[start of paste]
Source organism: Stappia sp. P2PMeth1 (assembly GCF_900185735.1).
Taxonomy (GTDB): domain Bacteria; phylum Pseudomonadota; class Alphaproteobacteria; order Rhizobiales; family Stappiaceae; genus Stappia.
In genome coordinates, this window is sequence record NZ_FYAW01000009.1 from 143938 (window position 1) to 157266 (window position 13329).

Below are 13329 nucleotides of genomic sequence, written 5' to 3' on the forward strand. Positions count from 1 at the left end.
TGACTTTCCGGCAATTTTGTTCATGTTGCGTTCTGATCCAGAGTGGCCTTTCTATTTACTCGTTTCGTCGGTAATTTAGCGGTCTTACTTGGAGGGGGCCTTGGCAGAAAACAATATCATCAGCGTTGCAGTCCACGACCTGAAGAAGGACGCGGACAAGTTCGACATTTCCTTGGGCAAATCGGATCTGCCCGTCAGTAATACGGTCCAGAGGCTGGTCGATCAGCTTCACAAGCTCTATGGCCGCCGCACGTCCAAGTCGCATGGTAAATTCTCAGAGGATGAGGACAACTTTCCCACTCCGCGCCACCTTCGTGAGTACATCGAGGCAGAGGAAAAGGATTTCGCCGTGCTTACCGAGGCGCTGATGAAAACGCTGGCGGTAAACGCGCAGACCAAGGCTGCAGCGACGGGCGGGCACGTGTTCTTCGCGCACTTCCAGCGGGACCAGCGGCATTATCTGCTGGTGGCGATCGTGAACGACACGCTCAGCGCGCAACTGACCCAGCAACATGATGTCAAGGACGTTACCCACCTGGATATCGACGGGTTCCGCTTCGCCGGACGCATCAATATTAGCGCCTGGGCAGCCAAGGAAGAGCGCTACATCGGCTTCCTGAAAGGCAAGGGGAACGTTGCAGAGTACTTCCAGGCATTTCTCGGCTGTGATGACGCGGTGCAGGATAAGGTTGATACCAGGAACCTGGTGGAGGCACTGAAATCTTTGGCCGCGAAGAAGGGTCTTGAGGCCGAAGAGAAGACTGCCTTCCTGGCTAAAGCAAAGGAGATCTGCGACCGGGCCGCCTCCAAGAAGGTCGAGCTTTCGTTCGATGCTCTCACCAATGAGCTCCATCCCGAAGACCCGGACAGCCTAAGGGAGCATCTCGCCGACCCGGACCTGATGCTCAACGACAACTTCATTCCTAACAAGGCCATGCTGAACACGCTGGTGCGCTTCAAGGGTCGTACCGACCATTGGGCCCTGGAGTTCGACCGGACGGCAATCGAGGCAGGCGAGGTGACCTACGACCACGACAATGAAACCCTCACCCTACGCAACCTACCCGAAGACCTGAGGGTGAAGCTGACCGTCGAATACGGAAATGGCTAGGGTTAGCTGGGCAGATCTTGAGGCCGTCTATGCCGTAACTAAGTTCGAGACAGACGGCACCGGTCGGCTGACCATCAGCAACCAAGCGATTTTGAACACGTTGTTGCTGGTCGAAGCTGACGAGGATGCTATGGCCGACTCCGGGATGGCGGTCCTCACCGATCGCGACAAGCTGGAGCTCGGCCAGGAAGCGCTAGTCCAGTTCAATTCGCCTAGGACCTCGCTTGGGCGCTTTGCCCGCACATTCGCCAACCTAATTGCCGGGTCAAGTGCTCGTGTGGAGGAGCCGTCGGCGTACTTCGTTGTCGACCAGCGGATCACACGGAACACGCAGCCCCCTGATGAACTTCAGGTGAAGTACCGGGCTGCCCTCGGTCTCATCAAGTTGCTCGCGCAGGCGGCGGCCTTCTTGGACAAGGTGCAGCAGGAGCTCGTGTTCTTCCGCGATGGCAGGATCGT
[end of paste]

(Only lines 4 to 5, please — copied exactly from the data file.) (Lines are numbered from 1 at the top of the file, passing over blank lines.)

Below are 13329 nucleotides of genomic sequence, written 5' to 3' on the forward strand. Positions count from 1 at the left end.
TGACTTTCCGGCAATTTTGTTCATGTTGCGTTCTGATCCAGAGTGGCCTTTCTATTTACTCGTTTCGTCGGTAATTTAGCGGTCTTACTTGGAGGGGGCCTTGGCAGAAAACAATATCATCAGCGTTGCAGTCCACGACCTGAAGAAGGACGCGGACAAGTTCGACATTTCCTTGGGCAAATCGGATCTGCCCGTCAGTAATACGGTCCAGAGGCTGGTCGATCAGCTTCACAAGCTCTATGGCCGCCGCACGTCCAAGTCGCATGGTAAATTCTCAGAGGATGAGGACAACTTTCCCACTCCGCGCCACCTTCGTGAGTACATCGAGGCAGAGGAAAAGGATTTCGCCGTGCTTACCGAGGCGCTGATGAAAACGCTGGCGGTAAACGCGCAGACCAAGGCTGCAGCGACGGGCGGGCACGTGTTCTTCGCGCACTTCCAGCGGGACCAGCGGCATTATCTGCTGGTGGCGATCGTGAACGACACGCTCAGCGCGCAACTGACCCAGCAACATGATGTCAAGGACGTTACCCACCTGGATATCGACGGGTTCCGCTTCGCCGGACGCATCAATATTAGCGCCTGGGCAGCCAAGGAAGAGCGCTACATCGGCTTCCTGAAAGGCAAGGGGAACGTTGCAGAGTACTTCCAGGCATTTCTCGGCTGTGATGACGCGGTGCAGGATAAGGTTGATACCAGGAACCTGGTGGAGGCACTGAAATCTTTGGCCGCGAAGAAGGGTCTTGAGGCCGAAGAGAAGACTGCCTTCCTGGCTAAAGCAAAGGAGATCTGCGACCGGGCCGCCTCCAAGAAGGTCGAGCTTTCGTTCGATGCTCTCACCAATGAGCTCCATCCCGAAGACCCGGACAGCCTAAGGGAGCATCTCGCCGACCCGGACCTGATGCTCAACGACAACTTCATTCCTAACAAGGCCATGCTGAACACGCTGGTGCGCTTCAAGGGTCGTACCGACCATTGGGCCCTGGAGTTCGACCGGACGGCAATCGAGGCAGGCGAGGTGACCTACGACCACGACAATGAAACCCTCACCCTACGCAACCTACCCGAAGACCTGAGGGTGAAGCTGACCGTCGAATACGGAAATGGCTAGGGTTAGCTGGGCAGATCTTGAGGCCGTCTATGCCGTAACTAAGTTCGAGACAGACGGCACCGGTCGGCTGACCATCAGCAACCAAGCGATTTTGAACACGTTGTTGCTGGTCGAAGCTGACGAGGATGCTATGGCCGACTCCGGGATGGCGGTCCTCACCGATCGCGACAAGCTGGAGCTCGGCCAGGAAGCGCTAGTCCAGTTCAATTCGCCTAGGACCTCGCTTGGGCGCTTTGCCCGCACATTCGCCAACCTAATTGCCGGGTCAAGTGCTCGTGTGGAGGAGCCGTCGGCGTACTTCGTTGTCGACCAGCGGATCACACGGAACACGCAGCCCCCTGATGAACTTCAGGTGAAGTACCGGGCTGCCCTCGGTCTCATCAAGTTGCTCGCGCAGGCGGCGGCCTTCTTGGACAAGGTGCAGCAGGAGCTCGTGTTCTTCCGCGATGGCAGGATCGT